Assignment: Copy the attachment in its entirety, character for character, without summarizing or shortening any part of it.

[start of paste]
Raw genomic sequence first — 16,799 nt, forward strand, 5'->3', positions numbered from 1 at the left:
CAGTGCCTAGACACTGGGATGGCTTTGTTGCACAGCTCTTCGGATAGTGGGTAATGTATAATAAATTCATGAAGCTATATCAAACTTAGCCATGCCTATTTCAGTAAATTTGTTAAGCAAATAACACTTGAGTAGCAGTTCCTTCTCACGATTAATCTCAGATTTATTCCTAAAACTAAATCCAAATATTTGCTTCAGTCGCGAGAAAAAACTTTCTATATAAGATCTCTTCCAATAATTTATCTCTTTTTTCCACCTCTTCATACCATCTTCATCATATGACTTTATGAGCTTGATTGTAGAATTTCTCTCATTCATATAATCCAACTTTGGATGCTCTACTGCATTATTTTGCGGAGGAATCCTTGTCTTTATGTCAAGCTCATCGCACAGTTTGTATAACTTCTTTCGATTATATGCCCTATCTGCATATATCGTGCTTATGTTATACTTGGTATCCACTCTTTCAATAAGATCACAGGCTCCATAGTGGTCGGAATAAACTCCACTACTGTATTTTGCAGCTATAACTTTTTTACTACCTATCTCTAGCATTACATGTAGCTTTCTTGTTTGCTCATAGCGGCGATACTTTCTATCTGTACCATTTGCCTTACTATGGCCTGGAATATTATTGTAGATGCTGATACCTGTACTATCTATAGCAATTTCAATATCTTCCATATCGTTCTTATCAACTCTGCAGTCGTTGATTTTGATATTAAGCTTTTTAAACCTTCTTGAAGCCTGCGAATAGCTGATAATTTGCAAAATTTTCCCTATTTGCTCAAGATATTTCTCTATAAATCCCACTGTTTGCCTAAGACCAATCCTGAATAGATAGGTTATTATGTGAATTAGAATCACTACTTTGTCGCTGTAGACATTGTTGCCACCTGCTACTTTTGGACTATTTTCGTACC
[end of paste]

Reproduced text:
Raw genomic sequence first — 16,799 nt, forward strand, 5'->3', positions numbered from 1 at the left:
CAGTGCCTAGACACTGGGATGGCTTTGTTGCACAGCTCTTCGGATAGTGGGTAATGTATAATAAATTCATGAAGCTATATCAAACTTAGCCATGCCTATTTCAGTAAATTTGTTAAGCAAATAACACTTGAGTAGCAGTTCCTTCTCACGATTAATCTCAGATTTATTCCTAAAACTAAATCCAAATATTTGCTTCAGTCGCGAGAAAAAACTTTCTATATAAGATCTCTTCCAATAATTTATCTCTTTTTTCCACCTCTTCATACCATCTTCATCATATGACTTTATGAGCTTGATTGTAGAATTTCTCTCATTCATATAATCCAACTTTGGATGCTCTACTGCATTATTTTGCGGAGGAATCCTTGTCTTTATGTCAAGCTCATCGCACAGTTTGTATAACTTCTTTCGATTATATGCCCTATCTGCATATATCGTGCTTATGTTATACTTGGTATCCACTCTTTCAATAAGATCACAGGCTCCATAGTGGTCGGAATAAACTCCACTACTGTATTTTGCAGCTATAACTTTTTTACTACCTATCTCTAGCATTACATGTAGCTTTCTTGTTTGCTCATAGCGGCGATACTTTCTATCTGTACCATTTGCCTTACTATGGCCTGGAATATTATTGTAGATGCTGATACCTGTACTATCTATAGCAATTTCAATATCTTCCATATCGTTCTTATCAACTCTGCAGTCGTTGATTTTGATATTAAGCTTTTTAAACCTTCTTGAAGCCTGCGAATAGCTGATAATTTGCAAAATTTTCCCTATTTGCTCAAGATATTTCTCTATAAATCCCACTGTTTGCCTAAGACCAATCCTGAATAGATAGGTTATTATGTGAATTAGAATCACTACTTTGTCGCTGTAGACATTGTTGCCACCTGCTACTTTTGGACTATTTTCGTACC